Agency bonds are a type of bond issued or backed by a federal government agency or by a government-sponsored enterprise (GSE).
Investing in agency bonds, or “agencies,” can help with diversification that provides tax advantages. Understanding how agency bonds work, along with their advantages and disadvantages, can help you to decide whether to include them in your portfolio.
Definition and Example of Agency Bond
An agency bond is a bond that's issued by or guaranteed by U.S. federal agencies or government-sponsored enterprises. A GSE is a corporation that's created by Congress to fulfill a specific purpose, such as promoting affordable housing.
- Alternate name: Agencies, agency debt
When an agency bond is issued by a federal agency, it's with the full faith and credit of the U.S. government. This means that the government is committed to ensuring that investors receive interest payments from the bonds, along with the return of the principal they invested. As a result, agency bonds are considered to have low credit risk.
Agency bonds issued by a GSE don't have the same full faith and credit backing as the backing of the federal government. That means investors may assume a higher degree of credit risk when adding these bonds to their portfolios.
A wide variety of organizations can issue agency bonds and GSE bonds. Examples of federal entities that can issue agency bonds include the Federal Housing Administration (FHA) and the Government National Mortgage Association (Ginnie Mae). Examples of government-sponsored enterprises that can issue agency bonds include the Federal National Mortgage Association (Fannie Mae) and Federal Home Loan Mortgage (Freddie Mac).
Some agency bonds are callable, meaning they can be redeemed prior to maturity at the discretion of the bond issuer.
How Agency Bonds Work
A bond is a type of debt security. When an investor purchases a bond, they're agreeing to lend the bond issuer their capital for a set time period. In exchange, the bond issuer agrees to repay the principal along with interest payments.
Agency bonds work this way: An investor purchases the bond with the expectation that they'll be paid interest and receive their principal back at maturity. What differentiates agency bonds from other types of bonds is the entity that's issuing them, as well as the minimum investment that's required and their tax treatment. Again, agency bonds are issued by federal government agencies or GSEs.
Agency bond interest rates are set when the bond is originated and are determined by the issuer.
Most agency bonds offer a fixed coupon rate, though some can offer a floating rate. This rate is tied to a benchmark rate such as the six-month Treasury bill rate. As this benchmark rate adjusts up or down, the floating rate can follow suit. The typical minimum investment is $10,000 in an agency bond, with subsequent investments available in $5,000 increments.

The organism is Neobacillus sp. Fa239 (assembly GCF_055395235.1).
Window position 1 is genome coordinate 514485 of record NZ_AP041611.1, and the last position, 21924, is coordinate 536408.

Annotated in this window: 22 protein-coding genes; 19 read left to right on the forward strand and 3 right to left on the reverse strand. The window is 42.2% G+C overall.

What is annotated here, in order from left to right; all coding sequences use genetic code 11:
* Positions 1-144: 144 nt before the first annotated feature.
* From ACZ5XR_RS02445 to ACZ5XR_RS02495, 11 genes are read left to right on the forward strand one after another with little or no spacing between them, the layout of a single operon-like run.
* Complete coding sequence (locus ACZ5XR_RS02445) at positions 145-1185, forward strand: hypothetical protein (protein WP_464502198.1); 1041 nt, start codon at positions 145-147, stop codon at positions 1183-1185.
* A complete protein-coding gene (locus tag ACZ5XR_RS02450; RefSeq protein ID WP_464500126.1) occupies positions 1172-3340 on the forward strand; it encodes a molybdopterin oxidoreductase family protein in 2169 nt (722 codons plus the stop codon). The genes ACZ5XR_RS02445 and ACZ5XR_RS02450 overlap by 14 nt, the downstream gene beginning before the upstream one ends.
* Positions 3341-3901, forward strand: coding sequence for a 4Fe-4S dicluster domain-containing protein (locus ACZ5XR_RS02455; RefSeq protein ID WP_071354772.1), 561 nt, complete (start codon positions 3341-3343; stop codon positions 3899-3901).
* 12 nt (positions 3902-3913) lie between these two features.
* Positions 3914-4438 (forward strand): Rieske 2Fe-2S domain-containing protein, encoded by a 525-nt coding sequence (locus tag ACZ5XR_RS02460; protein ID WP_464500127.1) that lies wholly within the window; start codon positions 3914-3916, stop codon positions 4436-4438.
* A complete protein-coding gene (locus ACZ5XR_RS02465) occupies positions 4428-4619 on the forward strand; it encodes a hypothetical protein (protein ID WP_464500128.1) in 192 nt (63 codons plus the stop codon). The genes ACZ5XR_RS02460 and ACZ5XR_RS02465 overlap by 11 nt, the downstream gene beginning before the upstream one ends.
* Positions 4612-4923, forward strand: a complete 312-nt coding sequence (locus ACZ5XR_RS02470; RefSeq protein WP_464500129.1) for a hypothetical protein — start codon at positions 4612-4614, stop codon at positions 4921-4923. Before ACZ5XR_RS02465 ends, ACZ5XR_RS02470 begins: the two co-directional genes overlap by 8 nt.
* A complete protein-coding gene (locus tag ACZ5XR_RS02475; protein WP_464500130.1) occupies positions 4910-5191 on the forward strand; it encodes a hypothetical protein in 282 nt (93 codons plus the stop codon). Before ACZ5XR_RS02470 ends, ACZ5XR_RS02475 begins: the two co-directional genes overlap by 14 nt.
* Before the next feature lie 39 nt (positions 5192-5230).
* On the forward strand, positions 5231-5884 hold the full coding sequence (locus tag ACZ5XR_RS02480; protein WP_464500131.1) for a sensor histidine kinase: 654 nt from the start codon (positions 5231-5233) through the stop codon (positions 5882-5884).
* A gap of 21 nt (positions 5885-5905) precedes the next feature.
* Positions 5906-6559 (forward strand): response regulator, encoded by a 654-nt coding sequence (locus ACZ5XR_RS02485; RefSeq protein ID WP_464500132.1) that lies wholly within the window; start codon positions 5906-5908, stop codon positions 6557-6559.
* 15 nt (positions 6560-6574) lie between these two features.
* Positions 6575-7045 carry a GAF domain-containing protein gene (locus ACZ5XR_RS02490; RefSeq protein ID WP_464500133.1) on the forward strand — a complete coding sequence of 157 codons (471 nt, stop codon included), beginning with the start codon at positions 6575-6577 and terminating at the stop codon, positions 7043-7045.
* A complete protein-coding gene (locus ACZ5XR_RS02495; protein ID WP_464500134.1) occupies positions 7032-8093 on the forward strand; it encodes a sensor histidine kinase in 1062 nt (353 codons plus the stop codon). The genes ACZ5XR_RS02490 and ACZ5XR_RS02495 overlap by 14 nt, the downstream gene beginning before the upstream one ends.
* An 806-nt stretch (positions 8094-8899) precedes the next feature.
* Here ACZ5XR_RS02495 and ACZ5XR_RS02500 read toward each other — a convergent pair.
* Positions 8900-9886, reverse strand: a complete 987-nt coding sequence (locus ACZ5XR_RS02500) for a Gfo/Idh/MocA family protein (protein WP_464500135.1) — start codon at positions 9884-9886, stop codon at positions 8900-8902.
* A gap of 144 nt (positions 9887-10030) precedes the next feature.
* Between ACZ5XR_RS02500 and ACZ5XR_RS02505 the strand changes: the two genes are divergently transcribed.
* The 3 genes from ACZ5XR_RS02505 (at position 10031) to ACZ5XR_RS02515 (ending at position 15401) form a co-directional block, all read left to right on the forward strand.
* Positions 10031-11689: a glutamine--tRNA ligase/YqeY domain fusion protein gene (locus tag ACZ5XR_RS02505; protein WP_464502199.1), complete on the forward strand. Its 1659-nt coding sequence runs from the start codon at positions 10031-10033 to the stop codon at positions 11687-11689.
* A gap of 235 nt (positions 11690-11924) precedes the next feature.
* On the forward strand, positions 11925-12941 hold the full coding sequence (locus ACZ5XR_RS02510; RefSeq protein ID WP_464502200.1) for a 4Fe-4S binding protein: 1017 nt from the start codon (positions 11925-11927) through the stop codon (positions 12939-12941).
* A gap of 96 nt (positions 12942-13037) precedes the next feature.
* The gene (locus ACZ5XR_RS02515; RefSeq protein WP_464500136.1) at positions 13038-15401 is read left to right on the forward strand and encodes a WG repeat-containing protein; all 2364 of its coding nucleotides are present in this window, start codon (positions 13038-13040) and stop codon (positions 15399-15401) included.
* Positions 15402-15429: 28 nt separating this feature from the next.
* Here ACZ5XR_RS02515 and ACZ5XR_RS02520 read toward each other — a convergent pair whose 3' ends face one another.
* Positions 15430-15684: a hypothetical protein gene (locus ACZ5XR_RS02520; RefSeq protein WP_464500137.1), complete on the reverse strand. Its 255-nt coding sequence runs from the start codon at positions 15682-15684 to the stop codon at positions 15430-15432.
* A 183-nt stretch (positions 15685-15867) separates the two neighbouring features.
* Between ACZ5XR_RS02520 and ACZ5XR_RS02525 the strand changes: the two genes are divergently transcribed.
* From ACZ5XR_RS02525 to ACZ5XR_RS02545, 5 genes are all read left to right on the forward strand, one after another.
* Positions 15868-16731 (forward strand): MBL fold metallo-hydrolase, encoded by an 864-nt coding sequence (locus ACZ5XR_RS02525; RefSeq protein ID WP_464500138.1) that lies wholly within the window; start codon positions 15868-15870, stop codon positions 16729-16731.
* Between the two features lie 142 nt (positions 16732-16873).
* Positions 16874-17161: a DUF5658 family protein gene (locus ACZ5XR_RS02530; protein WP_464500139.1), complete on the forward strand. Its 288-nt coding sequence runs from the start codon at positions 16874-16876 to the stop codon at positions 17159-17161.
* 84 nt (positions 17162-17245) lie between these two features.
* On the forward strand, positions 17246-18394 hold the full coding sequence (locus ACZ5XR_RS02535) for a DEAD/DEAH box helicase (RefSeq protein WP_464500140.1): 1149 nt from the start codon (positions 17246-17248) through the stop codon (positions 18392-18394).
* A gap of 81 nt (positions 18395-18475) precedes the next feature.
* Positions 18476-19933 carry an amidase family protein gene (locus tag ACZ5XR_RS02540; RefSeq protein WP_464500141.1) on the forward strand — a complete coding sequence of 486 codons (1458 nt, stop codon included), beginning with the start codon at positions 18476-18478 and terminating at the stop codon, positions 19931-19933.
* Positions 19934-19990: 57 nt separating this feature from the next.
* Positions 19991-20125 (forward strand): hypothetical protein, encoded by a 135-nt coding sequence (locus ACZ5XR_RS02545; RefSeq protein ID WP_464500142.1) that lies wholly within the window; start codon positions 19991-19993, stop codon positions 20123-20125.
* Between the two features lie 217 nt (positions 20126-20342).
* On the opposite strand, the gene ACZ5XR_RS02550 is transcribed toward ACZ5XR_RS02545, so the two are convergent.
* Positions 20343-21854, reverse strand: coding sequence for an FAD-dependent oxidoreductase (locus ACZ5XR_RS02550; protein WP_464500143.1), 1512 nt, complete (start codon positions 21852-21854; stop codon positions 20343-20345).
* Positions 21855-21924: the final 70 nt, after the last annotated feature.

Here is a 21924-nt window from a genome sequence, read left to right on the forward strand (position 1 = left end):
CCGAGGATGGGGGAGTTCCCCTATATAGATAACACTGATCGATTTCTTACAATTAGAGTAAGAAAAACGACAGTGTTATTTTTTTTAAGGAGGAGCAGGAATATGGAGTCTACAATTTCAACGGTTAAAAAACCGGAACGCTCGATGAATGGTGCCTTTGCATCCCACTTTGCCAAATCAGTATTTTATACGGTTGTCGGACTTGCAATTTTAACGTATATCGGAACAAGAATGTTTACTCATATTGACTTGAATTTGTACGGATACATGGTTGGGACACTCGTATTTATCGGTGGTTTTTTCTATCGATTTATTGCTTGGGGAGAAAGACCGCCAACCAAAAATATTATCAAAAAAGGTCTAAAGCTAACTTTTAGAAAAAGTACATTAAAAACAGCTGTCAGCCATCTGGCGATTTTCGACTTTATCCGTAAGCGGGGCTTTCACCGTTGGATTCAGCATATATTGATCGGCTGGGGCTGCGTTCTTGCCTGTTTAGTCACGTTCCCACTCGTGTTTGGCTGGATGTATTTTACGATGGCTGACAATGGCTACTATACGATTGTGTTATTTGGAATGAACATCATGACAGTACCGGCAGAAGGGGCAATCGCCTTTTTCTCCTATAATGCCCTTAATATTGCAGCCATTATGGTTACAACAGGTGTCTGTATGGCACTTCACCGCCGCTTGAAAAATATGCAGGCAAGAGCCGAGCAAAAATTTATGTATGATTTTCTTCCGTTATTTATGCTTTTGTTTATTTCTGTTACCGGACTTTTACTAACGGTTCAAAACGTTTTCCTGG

Tax treatments for bond interest payments can vary among agency bonds. Agency bonds issued by the Federal Agricultural Mortgage Corporation (Farmer Mac), for example, are fully taxable. So are Freddie Mac and Fannie Mae agency bonds. But bonds issued by the Federal Farm Credit Banks Funding Corporation (Farm Credit) and Federal Home Loan Banks (FHL) are state and local tax-exempt.
Some agency bond issuers and GSEs can also issue no-coupon discount notes or step-up notes. A no-coupon discount note or "disco" is typically designed to help raise capital for short-term financing needs. Step-up notes have a coupon rate that increases or "steps up" over time, according to a predetermined schedule.
Advantages and Disadvantages of Agency Bonds
Investing in agency bonds can offer some unique benefits to investors, starting with the potential to generate higher yields than other Treasury securities. This owing to the fact that they're typically less liquid than other types of government bonds.
Generally, bond issuers that have higher credit ratings are considered to be less likely to default on making interest payments or returning principal to investors at the bond's maturity date. Agency bonds and GSE bonds tend to be of high credit quality, which is important for managing default risk.
Tax treatment of income from interest on agency and GSE bonds can be favorable, depending on the bond issuer. That's important if you're hoping to minimize tax liability on your investments. Consult a financial advisor or tax professional for guidance with determining how much tax benefit you're likely to see from specific agency bond investments.
In terms of risks, investors should be aware of the common risks of bonds in general. The main risks associated with agency bonds include:
- Call risk: This is the risk that an agency bond issuer will retire the bond ahead of its maturity date.
- Credit/default risk: Credit risk is a measure of how likely a bond issuer is to default on their obligation to repay investors.
- Inflation risk: Rising prices for consumer goods can threaten investors' purchasing power if the rate of return from an agency bond is outpaced by the inflation rate.
- Interest rate risk: Like other types of bonds, agency bonds are susceptible to the risk posed by fluctuating interest rates.
If you're ready to invest in agency bonds, it's possible to do so through an online brokerage account. Before purchasing agency bonds, it's helpful to review the minimum investment required and the maturity term, just as you would with other types of bonds. You can also review the credit profile of the bond issuer to determine what type of credit risk is involved.
- Agency bonds are bonds issued or guaranteed by federal agencies or government-sponsored enterprises (GSEs).
- Investing in agency bonds can help to diversify a portfolio while potentially generating slightly higher yields than Treasury bonds.
- Agency bonds and GSE bonds do have risks to consider, like credit risk, call risk, and inflation risk.